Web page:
After a Presbyterian internship, he joined the Department of Medicine, which he was to adorn for 40 years, attaining the rank of full professor in 1958 and forging a brilliant research career, at first with the famous virologist A.R. Dochez. Kneeland and K.C. Mills were the first to establish that the causative agent of the common cold was a filtrable virus. Among 40 major contributions to laboratory and clinical studies of viral disease, Kneeland showed that "viral" (Mycoplasma) pneumonia could be cured by tetracyclines. He delighted in telling how he presented these seminal, exciting findings before the august Association of American Physicians in 1949. Unhappily, the program included Philip Hench's announcement of the first use of cortisone in rheumatoid arthritis. This totally eclipsed Kneeland's paper, but, typically, he made a funny story of it.
From the 1940s on, at Columbia, in New York, and in the country, he became recognized as an authority in infectious diseases, widely sought as a consultant. During his 1942-45 World War service with Presbyterian's Second General Army Hospital, based in Oxford, England, he was appointed senior consultant in infectious diseases for the entire European theater of operations with the rank of colonel. He was twice awarded the Bronze Star for outstanding work in care of the wounded and in preventing the spread of typhus among civilian populations.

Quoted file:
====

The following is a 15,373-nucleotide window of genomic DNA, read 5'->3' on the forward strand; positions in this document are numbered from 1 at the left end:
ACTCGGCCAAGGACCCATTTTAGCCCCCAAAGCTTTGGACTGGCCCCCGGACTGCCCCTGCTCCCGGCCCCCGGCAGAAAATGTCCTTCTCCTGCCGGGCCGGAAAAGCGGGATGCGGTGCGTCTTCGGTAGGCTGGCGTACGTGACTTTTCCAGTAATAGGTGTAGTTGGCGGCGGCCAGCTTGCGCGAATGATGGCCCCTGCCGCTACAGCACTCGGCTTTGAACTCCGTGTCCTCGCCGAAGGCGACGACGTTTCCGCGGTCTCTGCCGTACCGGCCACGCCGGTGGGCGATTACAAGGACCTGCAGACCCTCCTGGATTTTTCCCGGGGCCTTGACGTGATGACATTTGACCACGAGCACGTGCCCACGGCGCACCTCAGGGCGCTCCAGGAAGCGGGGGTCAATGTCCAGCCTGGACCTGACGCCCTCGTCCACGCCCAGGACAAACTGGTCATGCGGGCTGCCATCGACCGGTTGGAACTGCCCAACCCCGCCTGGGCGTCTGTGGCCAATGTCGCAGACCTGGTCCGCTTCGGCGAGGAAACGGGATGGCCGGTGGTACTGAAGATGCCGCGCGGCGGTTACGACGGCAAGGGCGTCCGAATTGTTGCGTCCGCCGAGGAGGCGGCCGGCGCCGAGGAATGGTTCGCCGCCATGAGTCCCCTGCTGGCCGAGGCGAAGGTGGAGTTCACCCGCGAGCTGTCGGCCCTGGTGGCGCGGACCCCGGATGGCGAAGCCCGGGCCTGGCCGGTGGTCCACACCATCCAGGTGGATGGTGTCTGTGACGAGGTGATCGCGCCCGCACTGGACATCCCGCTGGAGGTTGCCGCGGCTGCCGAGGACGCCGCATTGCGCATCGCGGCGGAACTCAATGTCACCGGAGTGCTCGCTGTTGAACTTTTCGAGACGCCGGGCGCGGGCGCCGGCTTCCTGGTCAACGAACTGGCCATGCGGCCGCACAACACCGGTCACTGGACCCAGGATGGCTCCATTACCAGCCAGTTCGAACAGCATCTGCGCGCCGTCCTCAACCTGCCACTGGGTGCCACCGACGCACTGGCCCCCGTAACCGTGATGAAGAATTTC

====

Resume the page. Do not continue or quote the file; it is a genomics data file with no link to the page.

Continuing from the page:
Upon discharge from the Army, Dr. Kneeland resumed his teaching duties, taking on the complex task of managing the course in physical diagnosis, which was taught all over the city-at Presbyterian, Bellevue, and Goldwater hospitals. He regularly made rounds in general medicine and in infectious disease. His presentations at team rounds were masterpieces of clarity, order, and scholarship, memorable for his sure feeling for the right word and the pungent phrase, leavened by a delicious humor all the more winning because it was never at anyone's expense. Students, sensing his grace, his "easy, modest elegance," and his "great warmth," dedicated the P&S yearbook to him a record number of four times.
Member of all the important medical and scientific societies, bibliophile, editor with Robert Loeb of a classic textbook of physical diagnosis, trustee of the American University of Beirut, president of the Century Association, and sportsman, Eli Kneeland faithfully kept on teaching-even after arthritis put an end to the sports he loved and forced him to conduct classes from a wheelchair-until his retirement. He never complained. His manner was bright to the end. He remained a comfort to his patients, a delight to his students and friends, a gallant example to everyone. More than anyone else, Eli taught us we could enjoy medicine. He inducted us into medicine's magic circle and, when we arrived there, he made us feel at home.